A beer geek’s love knows no bounds. Ale addicts stake out liquor stores and sleep outside breweries, just to quench their thirst for certain brews. It’s a restraining-order level of obsession.
This yearning for yeast, malt and hops even permeates their vacation plans. Booming beer markets become travel destinations and breweries are their tourist traps. Screw the Smithsonian. Where’s the nearest brewpub?
“When we travel we look for the brewpubs — who’s got the micros?” said Badger Colish, head brewer at Canal Park Brewing Co. in Duluth. “That’s just what we do.”
Oregon, Colorado and San Diego have long been beery wellsprings. But Colish’s Duluthian turf is becoming an attraction in its own right. Four new breweries and brewpubs have opened in Duluth and nearby Superior, Wis., within the past year, bringing the total to 10. Duluth Mayor Don Ness has dubbed his town Minnesota’s beer capital.
Between Grandma’s Marathon and the throngs of North Shore-bound Twin Citians, Duluth draws 3.5 million tourists annually. Canal Park co-owner Rockie Kavajecz believes the city’s growing brewing scene will lure beer-based vacationers. Kavajecz, who also jointly owns the neighboring Canal Park Lodge, said his hotel sees a reservation surge whenever the pioneering Fitger’s Brewhouse releases new beers. That inspired him to invest in his $6 million brewpub, overlooking Lake Superior. “We’re expecting big things this summer,” Kavajecz said. “I’d bet the farm on it.”
Dave Grandmaison is betting on it, too. In July, the Duluth native will launch the Duluth Experience, a tour company that will lead pilsner pilgrimages through area breweries, in addition to historical and outdoor adventure tours.
Another event group, Minneapolis-based GetKnit, started running brewery-tour day trips from the Twin Cities this spring.
At Thirsty Pagan Brewing in Superior, Wis., head brewer Allyson Rolph said the brewpub already attracts its share of out-of-towners. “We’re starting to see a lot more of the beer tourism, people coming up here from Minneapolis-St. Paul, Milwaukee, Chicago,” she said over a pint at Bent Paddle Brewing Co. — Duluth’s newest brewery and taproom.
From the boutique, Belgian-leaning Blacklist Brewing and Borealis Fermentery (in Knife River, Minn.) to Irish bars/brewpubs Carmody and Dubh Linn, North Coast beer is diversifying. Even aesthetically, the shiny new Canal Park offers a contrasting feel to Thirsty Pagan’s small-town charm.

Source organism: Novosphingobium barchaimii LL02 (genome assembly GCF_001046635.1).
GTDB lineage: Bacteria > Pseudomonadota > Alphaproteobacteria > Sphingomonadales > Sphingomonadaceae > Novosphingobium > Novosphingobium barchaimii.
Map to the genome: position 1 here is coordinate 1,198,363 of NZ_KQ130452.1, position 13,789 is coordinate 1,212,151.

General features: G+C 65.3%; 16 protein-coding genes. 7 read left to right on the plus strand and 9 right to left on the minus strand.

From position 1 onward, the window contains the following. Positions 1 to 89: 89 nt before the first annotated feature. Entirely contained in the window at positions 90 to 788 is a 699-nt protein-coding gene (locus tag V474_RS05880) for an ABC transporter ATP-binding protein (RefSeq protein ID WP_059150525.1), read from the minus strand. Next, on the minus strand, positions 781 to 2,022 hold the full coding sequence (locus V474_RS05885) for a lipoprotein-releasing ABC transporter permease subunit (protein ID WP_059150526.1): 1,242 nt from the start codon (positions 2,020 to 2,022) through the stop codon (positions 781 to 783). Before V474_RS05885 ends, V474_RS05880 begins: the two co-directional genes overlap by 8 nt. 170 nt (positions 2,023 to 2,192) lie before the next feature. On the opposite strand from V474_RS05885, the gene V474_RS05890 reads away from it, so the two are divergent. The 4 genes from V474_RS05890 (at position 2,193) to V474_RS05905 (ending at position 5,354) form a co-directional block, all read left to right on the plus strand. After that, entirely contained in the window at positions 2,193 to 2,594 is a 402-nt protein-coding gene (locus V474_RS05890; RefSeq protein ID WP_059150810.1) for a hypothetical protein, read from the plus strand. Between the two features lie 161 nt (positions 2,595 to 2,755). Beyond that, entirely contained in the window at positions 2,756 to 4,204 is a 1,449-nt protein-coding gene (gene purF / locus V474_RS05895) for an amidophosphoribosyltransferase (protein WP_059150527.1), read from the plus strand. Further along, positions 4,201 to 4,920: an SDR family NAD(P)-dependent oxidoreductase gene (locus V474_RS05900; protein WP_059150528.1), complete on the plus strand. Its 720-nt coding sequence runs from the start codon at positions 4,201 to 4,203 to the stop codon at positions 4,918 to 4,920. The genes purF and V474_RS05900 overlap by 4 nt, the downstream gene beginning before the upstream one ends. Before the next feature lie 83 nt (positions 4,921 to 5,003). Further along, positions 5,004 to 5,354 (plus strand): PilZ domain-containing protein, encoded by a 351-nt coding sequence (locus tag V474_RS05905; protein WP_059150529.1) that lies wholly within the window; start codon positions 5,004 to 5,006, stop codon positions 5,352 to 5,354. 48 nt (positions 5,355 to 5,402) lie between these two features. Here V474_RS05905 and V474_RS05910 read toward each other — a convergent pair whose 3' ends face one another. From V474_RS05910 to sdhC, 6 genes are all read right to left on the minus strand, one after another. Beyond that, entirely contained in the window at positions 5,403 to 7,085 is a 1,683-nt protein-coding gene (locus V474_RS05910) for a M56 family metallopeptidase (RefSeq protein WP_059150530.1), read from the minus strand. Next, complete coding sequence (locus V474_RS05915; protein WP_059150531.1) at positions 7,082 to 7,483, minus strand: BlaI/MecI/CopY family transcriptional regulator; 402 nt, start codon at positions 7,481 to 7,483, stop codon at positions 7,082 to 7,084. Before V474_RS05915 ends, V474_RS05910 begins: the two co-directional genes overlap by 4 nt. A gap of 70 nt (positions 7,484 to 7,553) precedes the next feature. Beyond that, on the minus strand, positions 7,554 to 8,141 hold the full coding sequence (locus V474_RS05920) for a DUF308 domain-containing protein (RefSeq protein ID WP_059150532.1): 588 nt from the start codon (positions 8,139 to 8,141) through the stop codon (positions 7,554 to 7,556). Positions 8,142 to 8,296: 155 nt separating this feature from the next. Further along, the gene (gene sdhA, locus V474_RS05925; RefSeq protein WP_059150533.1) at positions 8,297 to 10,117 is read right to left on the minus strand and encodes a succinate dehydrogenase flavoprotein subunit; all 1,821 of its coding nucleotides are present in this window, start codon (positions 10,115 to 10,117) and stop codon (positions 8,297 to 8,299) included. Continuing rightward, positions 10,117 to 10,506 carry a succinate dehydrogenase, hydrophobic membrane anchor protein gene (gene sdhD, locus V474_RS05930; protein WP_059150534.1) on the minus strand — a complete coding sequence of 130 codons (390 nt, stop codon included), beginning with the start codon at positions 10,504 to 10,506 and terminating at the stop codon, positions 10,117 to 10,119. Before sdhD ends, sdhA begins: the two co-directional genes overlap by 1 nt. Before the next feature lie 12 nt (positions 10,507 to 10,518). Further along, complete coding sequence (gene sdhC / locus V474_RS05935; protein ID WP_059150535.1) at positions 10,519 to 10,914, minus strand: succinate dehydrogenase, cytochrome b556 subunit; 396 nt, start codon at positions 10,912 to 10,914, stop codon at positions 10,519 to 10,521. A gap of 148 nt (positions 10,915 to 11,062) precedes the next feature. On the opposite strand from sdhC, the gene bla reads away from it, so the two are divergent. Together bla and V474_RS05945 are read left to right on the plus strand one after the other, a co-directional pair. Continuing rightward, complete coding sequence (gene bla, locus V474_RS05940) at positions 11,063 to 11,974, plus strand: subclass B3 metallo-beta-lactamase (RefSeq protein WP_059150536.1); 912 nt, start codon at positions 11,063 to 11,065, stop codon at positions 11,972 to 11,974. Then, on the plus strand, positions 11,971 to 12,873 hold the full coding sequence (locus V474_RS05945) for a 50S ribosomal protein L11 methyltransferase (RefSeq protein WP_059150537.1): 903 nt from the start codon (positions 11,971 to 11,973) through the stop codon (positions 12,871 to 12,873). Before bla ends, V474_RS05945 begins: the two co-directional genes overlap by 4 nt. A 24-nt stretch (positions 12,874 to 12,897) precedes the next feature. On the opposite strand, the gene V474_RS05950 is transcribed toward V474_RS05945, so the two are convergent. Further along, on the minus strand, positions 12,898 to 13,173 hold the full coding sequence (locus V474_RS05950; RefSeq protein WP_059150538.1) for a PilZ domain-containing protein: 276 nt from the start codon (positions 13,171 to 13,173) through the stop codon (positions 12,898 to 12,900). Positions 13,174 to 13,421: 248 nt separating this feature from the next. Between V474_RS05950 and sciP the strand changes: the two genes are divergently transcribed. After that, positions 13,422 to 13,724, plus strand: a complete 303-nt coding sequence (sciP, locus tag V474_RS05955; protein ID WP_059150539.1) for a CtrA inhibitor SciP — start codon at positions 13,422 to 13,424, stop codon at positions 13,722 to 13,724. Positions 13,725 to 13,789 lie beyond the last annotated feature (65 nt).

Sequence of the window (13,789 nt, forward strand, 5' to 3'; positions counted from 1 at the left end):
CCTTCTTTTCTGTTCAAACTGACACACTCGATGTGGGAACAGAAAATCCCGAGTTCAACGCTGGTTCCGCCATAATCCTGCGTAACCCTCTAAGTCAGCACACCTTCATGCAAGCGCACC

Just north of Two Harbors, Minn., Clint and Jamie MacFarlane of Castle Danger Brewery have perhaps the state’s most serene brewery. The couple’s toolshed of a brewhouse sits on a scenic 40-acre lakefront plot where they also run a 12-cabin resort. The resort has been in Jamie’s family since the 1930s and next year they plan to add a larger brewery/taproom in downtown Two Harbors.
But beer communities aren’t built in a day. Lake Superior Brewing Co. and Fitger’s have been pushing craft beer in Duluth since the mid-’90s. “I basically cut my teeth on those two breweries’ beers,” said Bryon Tonnis of Bent Paddle, which opened two weeks ago with a pair of enjoyable year-round ales.
“We owe them a big debt of gratitude,” said Bent Paddle co-founder Colin Mullen.
Ski trips out West during the early-’90s craft craze hipped Fitger’s co-owner Tim Nelson to better-beer culture and prompted him to open his beer-bar-turned-brewpub in 1995.
“We noticed these little scenes that were happening in these towns,” the scraggly bearded beer magnate said. “People that were culturally the same as us were hanging out enjoying craft beer. We thought, ‘Wow, this is what Duluth needs.’ ”
Nelson’s vision of Beer Town Duluth is coming to fruition. Fitger’s brew guru Dave Hoops said he’s proud of their elder-statesman status and that multiple Fitger’s-groomed brewers have opened their own operations, including Blacklist and Dubrue, fortifying the Duluth scene.
Last summer the Minnesota Craft Brewers Guild launched All Pints North, a full-blown beer festival in Duluth that drew 1,300 attendees. Organizers say they’ve already sold as many tickets for this year’s July 13 sampling soiree in Bayfront Festival Park.
Whether you’re passing through this summer en route to Grand Marais or seeking a suds-centric stay-cation, Duluth would welcome your palate. There’s more than enough local beer to keep you busy.
Top 5 northern growlers
If across-the-board beer sampling doesn’t fit into your schedule, stock up with a takeout jug or two of some of the Twin Ports area’s best beers that are available in growlers.
Bent Paddle: Bent Hop
Pick up a park-friendly stainless steel growler of this well-balanced golden IPA ahead of a summer camping trip. (1912 W. Michigan St., Duluth, 1-218-279-2722, www.bentpaddlebrewing.com.)
Castle Danger: Danger Ale
Far from timid, this versatile, medium-bodied American strong ale is prime cabin-cookout accompaniment. (3067 E. Castle Danger Rd., Two Harbors, Minn., 1-218-834-5800, www.castledangerbrewery.com.)
Fitger’s: El Nino Double Hopped IPA
Hop junkies need look no farther than this bold, lip-bitingly bitter beer made with six different types of hops. (600 E. Superior St., Duluth, 1-218-279-2739, www.brewhouse.net.)
Lake Superior: Kayak Kolsch
This light and crisp German-style brew is a refreshing all-day option with palate-pleasing repeatability. (2711 W. Superior St., Duluth, 1-218-723-4000, www.lakesuperiorbrewing.com.)
Thirsty Pagan: Burntwood Black
Using seven varieties of malt and barley, the small-batch brewpub’s dark session ale is surprisingly complex. (1623 Broadway St., Superior, Wis., 1-715-394-2500, www.thirstypaganbrewing.com.